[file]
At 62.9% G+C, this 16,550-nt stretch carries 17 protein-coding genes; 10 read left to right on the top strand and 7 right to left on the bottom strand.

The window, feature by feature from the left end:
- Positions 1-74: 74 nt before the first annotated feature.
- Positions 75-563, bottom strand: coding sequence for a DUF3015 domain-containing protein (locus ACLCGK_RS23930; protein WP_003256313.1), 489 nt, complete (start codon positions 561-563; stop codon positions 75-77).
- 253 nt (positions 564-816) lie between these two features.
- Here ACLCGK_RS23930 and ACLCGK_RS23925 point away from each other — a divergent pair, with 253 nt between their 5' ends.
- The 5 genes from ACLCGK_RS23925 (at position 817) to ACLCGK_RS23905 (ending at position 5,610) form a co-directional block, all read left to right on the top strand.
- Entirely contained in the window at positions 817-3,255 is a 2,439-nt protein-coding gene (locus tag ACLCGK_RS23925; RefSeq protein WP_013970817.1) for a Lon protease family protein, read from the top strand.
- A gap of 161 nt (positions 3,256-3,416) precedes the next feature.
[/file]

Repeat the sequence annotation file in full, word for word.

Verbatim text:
At 62.9% G+C, this 16,550-nt stretch carries 17 protein-coding genes; 10 read left to right on the top strand and 7 right to left on the bottom strand.

The window, feature by feature from the left end:
- Positions 1-74: 74 nt before the first annotated feature.
- Positions 75-563, bottom strand: coding sequence for a DUF3015 domain-containing protein (locus ACLCGK_RS23930; protein WP_003256313.1), 489 nt, complete (start codon positions 561-563; stop codon positions 75-77).
- 253 nt (positions 564-816) lie between these two features.
- Here ACLCGK_RS23930 and ACLCGK_RS23925 point away from each other — a divergent pair, with 253 nt between their 5' ends.
- The 5 genes from ACLCGK_RS23925 (at position 817) to ACLCGK_RS23905 (ending at position 5,610) form a co-directional block, all read left to right on the top strand.
- Entirely contained in the window at positions 817-3,255 is a 2,439-nt protein-coding gene (locus tag ACLCGK_RS23925; RefSeq protein WP_013970817.1) for a Lon protease family protein, read from the top strand.
- A gap of 161 nt (positions 3,256-3,416) precedes the next feature.